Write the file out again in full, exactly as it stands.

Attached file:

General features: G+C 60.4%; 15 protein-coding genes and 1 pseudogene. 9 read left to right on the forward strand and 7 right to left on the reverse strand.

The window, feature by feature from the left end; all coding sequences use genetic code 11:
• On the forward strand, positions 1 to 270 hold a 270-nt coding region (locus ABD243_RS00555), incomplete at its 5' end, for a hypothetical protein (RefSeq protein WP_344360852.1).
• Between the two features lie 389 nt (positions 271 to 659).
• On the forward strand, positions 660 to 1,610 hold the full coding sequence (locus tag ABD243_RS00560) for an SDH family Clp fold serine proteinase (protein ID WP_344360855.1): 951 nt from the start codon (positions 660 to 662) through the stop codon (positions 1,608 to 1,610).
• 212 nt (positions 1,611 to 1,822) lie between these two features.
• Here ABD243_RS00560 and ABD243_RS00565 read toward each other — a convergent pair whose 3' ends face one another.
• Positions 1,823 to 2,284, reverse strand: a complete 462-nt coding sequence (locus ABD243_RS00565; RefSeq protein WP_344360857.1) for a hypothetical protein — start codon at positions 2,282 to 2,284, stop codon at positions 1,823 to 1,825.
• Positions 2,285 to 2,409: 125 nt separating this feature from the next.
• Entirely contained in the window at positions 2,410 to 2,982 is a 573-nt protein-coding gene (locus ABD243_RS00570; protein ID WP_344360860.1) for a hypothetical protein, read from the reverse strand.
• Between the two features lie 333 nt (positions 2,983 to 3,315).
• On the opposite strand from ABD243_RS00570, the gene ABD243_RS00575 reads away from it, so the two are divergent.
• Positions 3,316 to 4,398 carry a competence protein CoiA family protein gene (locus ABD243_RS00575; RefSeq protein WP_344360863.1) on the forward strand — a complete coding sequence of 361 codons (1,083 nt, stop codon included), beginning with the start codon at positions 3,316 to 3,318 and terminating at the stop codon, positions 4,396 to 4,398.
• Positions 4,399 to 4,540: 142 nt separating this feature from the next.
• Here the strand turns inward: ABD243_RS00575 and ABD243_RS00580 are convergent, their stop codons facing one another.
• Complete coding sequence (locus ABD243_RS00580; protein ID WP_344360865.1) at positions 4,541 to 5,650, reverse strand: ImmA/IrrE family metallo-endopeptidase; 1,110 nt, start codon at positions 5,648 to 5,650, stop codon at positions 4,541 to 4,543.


General features: G+C 60.4%; 15 protein-coding genes and 1 pseudogene. 9 read left to right on the forward strand and 7 right to left on the reverse strand.

The window, feature by feature from the left end; all coding sequences use genetic code 11:
• On the forward strand, positions 1 to 270 hold a 270-nt coding region (locus ABD243_RS00555), incomplete at its 5' end, for a hypothetical protein (RefSeq protein WP_344360852.1).
• Between the two features lie 389 nt (positions 271 to 659).
• On the forward strand, positions 660 to 1,610 hold the full coding sequence (locus tag ABD243_RS00560) for an SDH family Clp fold serine proteinase (protein ID WP_344360855.1): 951 nt from the start codon (positions 660 to 662) through the stop codon (positions 1,608 to 1,610).
• 212 nt (positions 1,611 to 1,822) lie between these two features.
• Here ABD243_RS00560 and ABD243_RS00565 read toward each other — a convergent pair whose 3' ends face one another.
• Positions 1,823 to 2,284, reverse strand: a complete 462-nt coding sequence (locus ABD243_RS00565; RefSeq protein WP_344360857.1) for a hypothetical protein — start codon at positions 2,282 to 2,284, stop codon at positions 1,823 to 1,825.
• Positions 2,285 to 2,409: 125 nt separating this feature from the next.
• Entirely contained in the window at positions 2,410 to 2,982 is a 573-nt protein-coding gene (locus ABD243_RS00570; protein ID WP_344360860.1) for a hypothetical protein, read from the reverse strand.
• Between the two features lie 333 nt (positions 2,983 to 3,315).
• On the opposite strand from ABD243_RS00570, the gene ABD243_RS00575 reads away from it, so the two are divergent.
• Positions 3,316 to 4,398 carry a competence protein CoiA family protein gene (locus ABD243_RS00575; RefSeq protein WP_344360863.1) on the forward strand — a complete coding sequence of 361 codons (1,083 nt, stop codon included), beginning with the start codon at positions 3,316 to 3,318 and terminating at the stop codon, positions 4,396 to 4,398.
• Positions 4,399 to 4,540: 142 nt separating this feature from the next.
• Here the strand turns inward: ABD243_RS00575 and ABD243_RS00580 are convergent, their stop codons facing one another.
• Complete coding sequence (locus ABD243_RS00580; protein ID WP_344360865.1) at positions 4,541 to 5,650, reverse strand: ImmA/IrrE family metallo-endopeptidase; 1,110 nt, start codon at positions 5,648 to 5,650, stop codon at positions 4,541 to 4,543.